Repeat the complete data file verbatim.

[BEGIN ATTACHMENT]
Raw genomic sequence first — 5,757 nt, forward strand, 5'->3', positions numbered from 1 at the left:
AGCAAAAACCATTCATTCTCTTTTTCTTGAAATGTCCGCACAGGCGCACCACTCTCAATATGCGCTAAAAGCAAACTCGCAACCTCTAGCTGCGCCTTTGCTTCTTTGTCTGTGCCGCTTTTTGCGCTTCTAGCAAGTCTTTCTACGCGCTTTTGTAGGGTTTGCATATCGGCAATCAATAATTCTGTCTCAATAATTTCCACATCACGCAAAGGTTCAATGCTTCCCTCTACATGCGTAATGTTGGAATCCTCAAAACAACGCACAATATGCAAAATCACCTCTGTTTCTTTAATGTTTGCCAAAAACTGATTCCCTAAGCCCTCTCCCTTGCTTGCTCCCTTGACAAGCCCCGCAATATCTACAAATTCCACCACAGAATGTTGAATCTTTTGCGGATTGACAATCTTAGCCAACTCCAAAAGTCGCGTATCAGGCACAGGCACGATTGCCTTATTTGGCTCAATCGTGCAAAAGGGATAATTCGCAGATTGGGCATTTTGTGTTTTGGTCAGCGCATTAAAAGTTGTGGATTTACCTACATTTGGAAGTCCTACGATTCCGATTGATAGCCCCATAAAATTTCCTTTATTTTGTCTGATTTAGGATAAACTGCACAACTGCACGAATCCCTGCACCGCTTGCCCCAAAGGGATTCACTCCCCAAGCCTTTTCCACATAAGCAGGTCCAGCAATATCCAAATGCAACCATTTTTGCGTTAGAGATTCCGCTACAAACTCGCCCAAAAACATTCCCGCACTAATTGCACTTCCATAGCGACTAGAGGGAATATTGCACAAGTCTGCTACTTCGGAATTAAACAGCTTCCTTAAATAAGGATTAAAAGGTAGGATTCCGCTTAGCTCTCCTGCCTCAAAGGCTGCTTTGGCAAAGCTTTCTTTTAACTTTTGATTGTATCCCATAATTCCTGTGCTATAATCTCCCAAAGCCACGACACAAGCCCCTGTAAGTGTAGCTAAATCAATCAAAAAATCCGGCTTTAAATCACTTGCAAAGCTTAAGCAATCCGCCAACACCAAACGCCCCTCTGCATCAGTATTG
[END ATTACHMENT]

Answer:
Raw genomic sequence first — 5,757 nt, forward strand, 5'->3', positions numbered from 1 at the left:
AGCAAAAACCATTCATTCTCTTTTTCTTGAAATGTCCGCACAGGCGCACCACTCTCAATATGCGCTAAAAGCAAACTCGCAACCTCTAGCTGCGCCTTTGCTTCTTTGTCTGTGCCGCTTTTTGCGCTTCTAGCAAGTCTTTCTACGCGCTTTTGTAGGGTTTGCATATCGGCAATCAATAATTCTGTCTCAATAATTTCCACATCACGCAAAGGTTCAATGCTTCCCTCTACATGCGTAATGTTGGAATCCTCAAAACAACGCACAATATGCAAAATCACCTCTGTTTCTTTAATGTTTGCCAAAAACTGATTCCCTAAGCCCTCTCCCTTGCTTGCTCCCTTGACAAGCCCCGCAATATCTACAAATTCCACCACAGAATGTTGAATCTTTTGCGGATTGACAATCTTAGCCAACTCCAAAAGTCGCGTATCAGGCACAGGCACGATTGCCTTATTTGGCTCAATCGTGCAAAAGGGATAATTCGCAGATTGGGCATTTTGTGTTTTGGTCAGCGCATTAAAAGTTGTGGATTTACCTACATTTGGAAGTCCTACGATTCCGATTGATAGCCCCATAAAATTTCCTTTATTTTGTCTGATTTAGGATAAACTGCACAACTGCACGAATCCCTGCACCGCTTGCCCCAAAGGGATTCACTCCCCAAGCCTTTTCCACATAAGCAGGTCCAGCAATATCCAAATGCAACCATTTTTGCGTTAGAGATTCCGCTACAAACTCGCCCAAAAACATTCCCGCACTAATTGCACTTCCATAGCGACTAGAGGGAATATTGCACAAGTCTGCTACTTCGGAATTAAACAGCTTCCTTAAATAAGGATTAAAAGGTAGGATTCCGCTTAGCTCTCCTGCCTCAAAGGCTGCTTTGGCAAAGCTTTCTTTTAACTTTTGATTGTATCCCATAATTCCTGTGCTATAATCTCCCAAAGCCACGACACAAGCCCCTGTAAGTGTAGCTAAATCAATCAAAAAATCCGGCTTTAAATCACTTGCAAAGCTTAAGCAATCCGCCAACACCAAACGCCCCTCTGCATCAGTATTG